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Student, 75, pursues dreams

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Tennille Wright
Staff Writer

Awareness, self esteem and enlightenment are words that University of La Verne senior Jeanette Williams lives by.

These are powerful words for a student, but Williams is not your average college student. She is a 75-year-old, majoring in religion.

“I always wanted a Ph.D. or master’s,” Williams said.

The licensed psychiatric technician decided to pursue her longtime goal of obtaining her bachelors degree.

“Louisiana State University was segregated so I couldn’t go,” Williams said.

With the appetite for life of a 20-year-old, her birth certificate is the only proof of her age.

Williams was born in Shreveport, La., and came to California in 1957 at the age of 21.

Divorced in the ’70s, Williams became a single mother and through hard work, dedication and faith raised four successful sons.

“Don’t let the world tell your children who they are, you tell them,” Williams said.

Her mother died when she was 10, and she eventually moved in with her father and stepmother.

“I grew up in a house that couldn’t answer all my questions but they gave me space to explore,” Williams said.

Williams was a sharecropper for four years in her teens and eventually decided that it was not the life she wanted.

When decided that she was done with sharecropping, Williams attempted to convince everyone by doing the unspeakable and chopping down the cotton plant.

Williams decided on a career in mental health after her stepmother was diagnosed with paranoid schizophrenia.

“I wanted to know how the brain works,” Williams said.

Williams has made a career of helping the people referred to as outcasts, indigents and depraved by implementing programs she designed to help them maximize their potential and achieve their goals.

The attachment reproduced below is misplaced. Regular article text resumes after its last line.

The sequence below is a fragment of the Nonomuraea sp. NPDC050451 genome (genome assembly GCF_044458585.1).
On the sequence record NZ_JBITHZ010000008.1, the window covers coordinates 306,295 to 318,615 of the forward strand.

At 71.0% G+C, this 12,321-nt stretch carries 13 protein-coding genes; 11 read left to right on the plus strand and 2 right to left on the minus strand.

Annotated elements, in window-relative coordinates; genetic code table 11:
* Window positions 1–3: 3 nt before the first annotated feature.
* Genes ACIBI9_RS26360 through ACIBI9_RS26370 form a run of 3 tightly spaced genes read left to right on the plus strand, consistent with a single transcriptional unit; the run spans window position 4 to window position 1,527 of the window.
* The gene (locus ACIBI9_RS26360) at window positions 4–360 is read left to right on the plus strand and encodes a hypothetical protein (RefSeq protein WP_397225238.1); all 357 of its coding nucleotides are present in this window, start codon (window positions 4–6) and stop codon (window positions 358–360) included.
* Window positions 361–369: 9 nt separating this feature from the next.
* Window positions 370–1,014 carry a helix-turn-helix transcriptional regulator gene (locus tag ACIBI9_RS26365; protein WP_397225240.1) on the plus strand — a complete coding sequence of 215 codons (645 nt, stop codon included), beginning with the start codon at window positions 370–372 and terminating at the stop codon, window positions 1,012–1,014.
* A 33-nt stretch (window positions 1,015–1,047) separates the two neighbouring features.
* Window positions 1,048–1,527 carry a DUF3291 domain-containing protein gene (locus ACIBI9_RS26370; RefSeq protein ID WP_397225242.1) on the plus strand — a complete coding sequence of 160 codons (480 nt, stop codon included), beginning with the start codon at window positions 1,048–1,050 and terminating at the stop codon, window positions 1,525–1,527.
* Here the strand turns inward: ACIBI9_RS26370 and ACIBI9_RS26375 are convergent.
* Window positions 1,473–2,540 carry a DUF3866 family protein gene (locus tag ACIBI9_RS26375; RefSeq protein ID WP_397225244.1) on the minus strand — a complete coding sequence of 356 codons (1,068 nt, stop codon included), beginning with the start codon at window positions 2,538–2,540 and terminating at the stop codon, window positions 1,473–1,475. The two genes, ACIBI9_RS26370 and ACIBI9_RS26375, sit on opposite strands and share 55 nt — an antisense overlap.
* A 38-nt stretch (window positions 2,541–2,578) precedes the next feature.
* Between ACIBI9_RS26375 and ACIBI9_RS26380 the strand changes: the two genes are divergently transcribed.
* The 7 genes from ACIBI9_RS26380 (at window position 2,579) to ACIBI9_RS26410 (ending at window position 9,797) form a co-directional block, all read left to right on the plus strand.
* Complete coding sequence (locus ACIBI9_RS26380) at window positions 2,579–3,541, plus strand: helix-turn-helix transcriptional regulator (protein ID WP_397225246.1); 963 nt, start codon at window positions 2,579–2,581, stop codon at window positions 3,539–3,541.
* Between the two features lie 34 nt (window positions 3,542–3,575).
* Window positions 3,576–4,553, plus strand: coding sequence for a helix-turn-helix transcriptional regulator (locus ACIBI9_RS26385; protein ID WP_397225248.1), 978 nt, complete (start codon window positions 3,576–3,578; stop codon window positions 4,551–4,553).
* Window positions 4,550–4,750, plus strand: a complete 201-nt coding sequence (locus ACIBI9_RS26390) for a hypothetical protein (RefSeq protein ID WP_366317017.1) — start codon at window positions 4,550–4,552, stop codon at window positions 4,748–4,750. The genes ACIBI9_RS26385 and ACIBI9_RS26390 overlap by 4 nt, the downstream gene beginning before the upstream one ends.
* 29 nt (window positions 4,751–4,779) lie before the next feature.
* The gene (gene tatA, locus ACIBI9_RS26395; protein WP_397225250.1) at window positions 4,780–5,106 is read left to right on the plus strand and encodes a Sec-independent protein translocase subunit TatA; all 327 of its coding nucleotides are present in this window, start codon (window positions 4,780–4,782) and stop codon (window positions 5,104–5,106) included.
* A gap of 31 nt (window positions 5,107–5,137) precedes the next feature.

“This thing that lives in me doesn’t belong to me so I give it back,” Williams added.

She is able to connect with the people she helps in a way that her colleagues have never understood.

“I don’t judge, criticize or condemn,” Williams said.

Williams continues to advocate for the peoples’ well being with her energetic demeanor.

She prides herself on standing firm on her beliefs and not compromising who she is.

“I rock boats and turn ships upside down,” Williams said.

She has earned many accolades over the years and is no rush to stop anytime soon, stating that she has a least 20 more years to give.

“The College of Arts and Sciences is proud to have a student like this,” said Jonathan Reed, interim dean of the College of Arts and Sciences. “She embodies the university value of life-long learning.”

“So many things in life have made me who I am,” Williams said.

Her view on life and her youthful approach demonstrates that age is just a number and that no matter where you come from, it is you who writes the pages of your story.

Tennille Wright can be reached at

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